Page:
Gladys Coureen of this. olty Who will
"slick through," she says, "until the
State capital Is reached."
fainter was one of the quietest
cities, on the map Christmas Day and
II pIsaflSnl a day as any <>n.' could
wish fftr. The majority ??f citizens
spent the day Quietly ai home, while
others weal hunting or visiting to re
llsvs the monoton} of having nothing
Sl'MTElt NEGRO HI LEASED.
Alexander Cousar, in Jail for Involun
Uu*y Manslaughter. Freed by Gover
Alexander Cousar, colored, who 1?
now serving a three year sentence on
the charge of involuntary manslaugh?
ter, for which he was convicted sev?
eral years ago, was one of . .ose giv?
en a Christmas pardon by Governor
Bloase, but as the necessary papers
have not made their appearance CoU
sar is still in jail awaiting their ar?
Cougar is very sick at present, but
he was one of the happiest colored
persons in the city when he was told
that his name was among those who
had been granted Christmas pardons
by the Governor. Sheriff Epperson
and Jailer Owens are very anxious to
?1103V the sick man to go, but are pow
ejrlees to act until the proper papers
BLKASE URGES DONAGHBY.
Hut Arkansas Governor Can't Eat
Christmas Dinner with South Car?
Columbia, Dec. 24.? Gov. B lease
last week telegraphed Governor Don
aghey, of Arkansas, to come and take
Christmas dinner with him, but the
Arkansas Governor replied that he
couldn't leave that state, for the con?
vict contractors had their guns train?
ed on him, and he had to stay ana
watch them. Governor Blease's tele?
gram to Governor Donaghey read as
follows: "Come and eat dinner with
me Christmas Day. I insist." To
which the Arknasas Governor replied
as follows: "Thank you ever so much,
Governor, but the convicts' contrac?
tors' batteries are trained on me and
I must watch their guns."
It will be recalled that Governor
Donaghey sprang into the limelight by
pardoning or paroling 3(50 convicts n
one day, giving ns h s reason that he
intends to break up fhe convicts lease I
/jtf?A!ru. fHijftejwffis?^ IflgijBljWdMW
dens of horror. 'v
COMPULSORY EDUCATION ISSUJE.
SwcarJngrgen Says Hall Bill Is Full of |
Holes?Blouse Will Veto Any Meas?
ure on Subject. ' , j
Columbia, Dec. 22.?"It is too full
of holes to be discussed," was the
statement made by J. E. Swearing* n,
State superintendent of edueaticn,
When a.skcd for an expression as t<?
the Compulsory education bill that
Senator Hall will introduce at the
next session of the general assembly.
In 1910 Mr. Swearingen submitted a
bill to the house and senate but it
o? vcr came to a vote. The bill pro?
vided for a local option, compuh* ry
education law. Each county in the
State was given the right to vote on
It is very probable that compulsory
education will consume some time in
both houses this year.
The governor has made the posi?
tive statement that he will veto any
compulsory bill passed by the legis?
McMaster Hayn it Has Proven Success?
ful in South Carolina.
Columbia, Dec. 24.?Insurance Com?
missioner licMaster says, In his
annual report, that a form of insur?
ance which has grown to consider?
able proportions In recent years is
that of corporations, or persons en?
gaged in the same, or similar lines of
industry, to insure each other and ap?
point a common attorney who would
levy assessments and pay the losses.
Such concerns are called Interlneur
ers. They are not incorporated and
their financial standing is simply that
"But as the plan his been highly
successful, and has given the ins tr?
ance at cost, such citizens or indus?
tries In South Carolina as wish to ob?
tain such insurance should be given
the opportunity," says the commis?
He recommends that Q measure to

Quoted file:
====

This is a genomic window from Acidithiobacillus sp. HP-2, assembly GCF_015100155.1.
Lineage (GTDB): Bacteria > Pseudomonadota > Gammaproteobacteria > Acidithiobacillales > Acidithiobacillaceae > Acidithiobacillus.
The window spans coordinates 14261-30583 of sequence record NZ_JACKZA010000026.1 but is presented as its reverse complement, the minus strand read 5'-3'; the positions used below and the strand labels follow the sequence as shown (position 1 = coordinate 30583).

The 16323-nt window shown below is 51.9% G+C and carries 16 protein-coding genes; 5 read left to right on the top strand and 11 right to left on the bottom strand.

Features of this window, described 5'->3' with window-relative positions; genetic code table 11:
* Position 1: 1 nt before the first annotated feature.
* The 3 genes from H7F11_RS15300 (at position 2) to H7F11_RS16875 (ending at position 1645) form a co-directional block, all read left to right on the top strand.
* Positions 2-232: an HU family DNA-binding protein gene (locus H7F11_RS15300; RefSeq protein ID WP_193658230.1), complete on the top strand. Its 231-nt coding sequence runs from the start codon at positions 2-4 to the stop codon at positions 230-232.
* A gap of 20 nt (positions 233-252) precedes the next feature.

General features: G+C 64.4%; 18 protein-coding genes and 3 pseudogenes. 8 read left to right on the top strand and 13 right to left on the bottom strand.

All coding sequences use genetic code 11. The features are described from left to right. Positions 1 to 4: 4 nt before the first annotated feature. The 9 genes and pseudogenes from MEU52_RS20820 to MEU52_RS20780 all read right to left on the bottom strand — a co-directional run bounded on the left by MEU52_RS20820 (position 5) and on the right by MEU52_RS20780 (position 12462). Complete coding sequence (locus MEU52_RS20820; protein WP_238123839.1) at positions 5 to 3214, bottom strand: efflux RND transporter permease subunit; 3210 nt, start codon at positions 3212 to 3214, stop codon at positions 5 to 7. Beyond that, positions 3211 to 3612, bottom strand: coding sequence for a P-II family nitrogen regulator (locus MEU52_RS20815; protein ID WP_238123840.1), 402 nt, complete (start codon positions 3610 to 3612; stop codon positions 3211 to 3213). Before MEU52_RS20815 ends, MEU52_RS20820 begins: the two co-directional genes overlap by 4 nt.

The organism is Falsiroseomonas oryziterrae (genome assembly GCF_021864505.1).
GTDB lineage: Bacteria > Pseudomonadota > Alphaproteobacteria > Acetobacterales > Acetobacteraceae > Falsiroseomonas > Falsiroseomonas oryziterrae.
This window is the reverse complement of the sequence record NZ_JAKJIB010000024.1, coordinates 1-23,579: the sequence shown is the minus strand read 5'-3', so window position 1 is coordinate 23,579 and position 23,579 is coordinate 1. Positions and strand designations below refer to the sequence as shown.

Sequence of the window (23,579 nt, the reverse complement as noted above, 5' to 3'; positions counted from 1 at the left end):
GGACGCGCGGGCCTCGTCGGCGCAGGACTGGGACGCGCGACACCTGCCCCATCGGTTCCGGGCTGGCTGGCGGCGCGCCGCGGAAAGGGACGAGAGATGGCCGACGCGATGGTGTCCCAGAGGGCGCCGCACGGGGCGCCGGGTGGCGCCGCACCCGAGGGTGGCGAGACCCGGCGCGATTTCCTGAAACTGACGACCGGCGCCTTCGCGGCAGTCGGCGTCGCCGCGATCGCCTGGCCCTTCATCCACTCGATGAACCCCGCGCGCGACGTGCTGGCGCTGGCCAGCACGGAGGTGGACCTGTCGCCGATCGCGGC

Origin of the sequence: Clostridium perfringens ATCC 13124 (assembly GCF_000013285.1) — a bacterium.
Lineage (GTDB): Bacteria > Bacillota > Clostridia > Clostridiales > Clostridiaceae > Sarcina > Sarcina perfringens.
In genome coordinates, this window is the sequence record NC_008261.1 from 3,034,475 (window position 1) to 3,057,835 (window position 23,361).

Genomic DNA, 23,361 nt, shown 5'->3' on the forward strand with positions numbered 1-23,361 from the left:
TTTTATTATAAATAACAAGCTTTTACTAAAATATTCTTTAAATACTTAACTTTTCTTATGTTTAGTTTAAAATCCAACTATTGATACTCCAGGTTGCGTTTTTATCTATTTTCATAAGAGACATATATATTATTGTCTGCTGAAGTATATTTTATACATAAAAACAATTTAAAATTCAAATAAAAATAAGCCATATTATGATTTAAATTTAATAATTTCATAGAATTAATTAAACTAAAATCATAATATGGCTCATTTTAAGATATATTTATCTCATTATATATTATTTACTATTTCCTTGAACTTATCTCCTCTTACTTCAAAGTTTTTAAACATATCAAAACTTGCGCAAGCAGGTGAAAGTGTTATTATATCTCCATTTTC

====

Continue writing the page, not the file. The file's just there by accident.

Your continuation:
this end be passed by the general as?
sembly after pointing out thai the Na?
tional Association of Insurance <\un
nr>4*ftl0nerg| after having considered
this matter SSV< ral years, has pro?
posed a bill for the regulation Of this
term of Insurance, The bill rernm
mended ?>\ the national association
provldei that Individuals, partnerships,
and corporations may be authorized to
exchange reciprocal Insurance con
tracts with each other or With Indi?
viduals^ partnerships and corpora
lions yt other States and countries.
YOUNG MAN KILLED HIMSELF.
SAM BURK, SON' OF W. L. BURK
OF PRIVATEER, FATALLY
SHOOTS HIMSELF WITH
PARLOR HI FLU.
Was Demonstrating the Impossibility
Of Rifle's Firing from Half-cock
Position When Fatal Shot Was Dls
charged?Accident Tuesday hi
Sam L. Burk, the 20-year old son
of Mr. William L. Burk of the Priva?
teer section of this county, accidental- j
ly shot and killed himself while dem?
onstrating to friends the impossibility 1
of a parlor rille, which be was car?
rying, being discharged from the po- ?
sition of half-cock. The accident oc?
curred in the public road in front ^
Mr. W. O. Cain's residence in the ' ,
vateer section about 11 o'clock \f l
day, death following almost .ne
dlately after the bullet wour xs in- !
Younk Berk and a number of
friends were out hunting at the time.
He was showing his friends that the
rifle coub1 not shoot when it was
half-cocker when che weapon in some
way was discharged. The bullet
struck him in the neck just under the
chin ranging upward. Death follow- '
od about twenty minutes afterwards.
CHRISTMAS SERVICES HELD.
Day Fittingly Observed at St. Anne's
Catholic Church by Three Masses.
Christmas was fittingly celebrated
in St. Anne's Catholic Church by three !
masses. Rev. Father Louis E. Forde,
the regular pastor, officiated at each
The first mass was celebrated at 6
o'clock in the morning and was what
is known in Catholic circles as high
mass. The feature of this high mass
celebration was the magnificent ren?
dition of "Von La Haches High Mass
of Peace," by a select choir compos?
ed of well known local talent in which
a number of ladles and gentlemen
j from churches of the Protestant faith. '
It is seldom that such high class vo?
cal and instrumental music is heard
[ in Sumter, and the fortunate attend
i ants at this early Christmas worship
j were delighted indeed. It is of course
1 beyond the ability of an ordinary
writer to do justice to the splendid